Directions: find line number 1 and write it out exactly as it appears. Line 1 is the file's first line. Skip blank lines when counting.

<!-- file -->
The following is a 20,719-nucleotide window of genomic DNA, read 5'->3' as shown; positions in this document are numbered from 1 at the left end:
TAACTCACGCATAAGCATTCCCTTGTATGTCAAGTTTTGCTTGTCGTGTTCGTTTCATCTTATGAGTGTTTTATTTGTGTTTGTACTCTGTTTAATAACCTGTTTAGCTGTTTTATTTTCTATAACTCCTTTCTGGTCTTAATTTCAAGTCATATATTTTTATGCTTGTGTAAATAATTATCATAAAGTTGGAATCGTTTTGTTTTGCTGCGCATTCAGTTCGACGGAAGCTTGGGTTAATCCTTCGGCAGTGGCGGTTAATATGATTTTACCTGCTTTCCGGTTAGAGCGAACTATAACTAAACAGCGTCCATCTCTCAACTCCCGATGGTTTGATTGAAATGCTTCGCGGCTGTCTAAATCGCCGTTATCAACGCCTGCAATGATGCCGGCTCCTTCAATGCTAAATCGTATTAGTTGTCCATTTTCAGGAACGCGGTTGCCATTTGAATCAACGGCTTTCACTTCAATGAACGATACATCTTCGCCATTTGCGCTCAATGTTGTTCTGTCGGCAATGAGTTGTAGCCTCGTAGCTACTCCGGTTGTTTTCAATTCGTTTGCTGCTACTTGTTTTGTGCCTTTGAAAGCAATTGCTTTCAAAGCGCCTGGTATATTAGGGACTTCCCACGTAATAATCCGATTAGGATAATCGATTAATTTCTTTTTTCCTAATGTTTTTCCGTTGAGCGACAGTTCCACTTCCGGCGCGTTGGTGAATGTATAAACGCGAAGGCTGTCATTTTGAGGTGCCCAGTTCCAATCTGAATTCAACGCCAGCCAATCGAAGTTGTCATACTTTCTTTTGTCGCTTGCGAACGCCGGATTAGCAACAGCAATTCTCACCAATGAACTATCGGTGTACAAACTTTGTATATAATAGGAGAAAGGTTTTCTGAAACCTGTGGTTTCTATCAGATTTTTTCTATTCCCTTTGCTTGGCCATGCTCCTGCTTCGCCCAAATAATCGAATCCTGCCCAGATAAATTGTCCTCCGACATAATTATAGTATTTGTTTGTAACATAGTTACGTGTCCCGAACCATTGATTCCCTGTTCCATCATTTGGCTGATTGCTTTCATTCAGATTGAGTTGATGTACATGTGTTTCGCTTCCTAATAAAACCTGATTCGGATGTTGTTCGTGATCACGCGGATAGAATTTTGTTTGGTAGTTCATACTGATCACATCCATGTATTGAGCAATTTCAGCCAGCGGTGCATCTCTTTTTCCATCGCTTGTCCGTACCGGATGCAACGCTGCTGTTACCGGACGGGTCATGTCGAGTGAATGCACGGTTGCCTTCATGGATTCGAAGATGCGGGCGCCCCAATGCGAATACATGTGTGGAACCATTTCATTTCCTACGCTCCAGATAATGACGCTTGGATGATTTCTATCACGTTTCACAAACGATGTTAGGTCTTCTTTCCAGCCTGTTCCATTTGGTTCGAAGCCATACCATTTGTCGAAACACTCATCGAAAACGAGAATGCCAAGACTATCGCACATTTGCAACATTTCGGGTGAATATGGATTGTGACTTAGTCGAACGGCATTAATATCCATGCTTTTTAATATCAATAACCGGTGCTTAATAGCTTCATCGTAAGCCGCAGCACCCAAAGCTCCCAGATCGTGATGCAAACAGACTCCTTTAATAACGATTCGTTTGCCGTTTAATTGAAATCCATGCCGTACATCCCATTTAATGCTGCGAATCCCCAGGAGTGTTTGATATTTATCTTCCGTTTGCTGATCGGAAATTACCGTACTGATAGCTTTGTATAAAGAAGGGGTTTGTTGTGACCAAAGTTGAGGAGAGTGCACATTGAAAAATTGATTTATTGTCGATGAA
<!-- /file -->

The following is a 20,719-nucleotide window of genomic DNA, read 5'->3' as shown; positions in this document are numbered from 1 at the left end: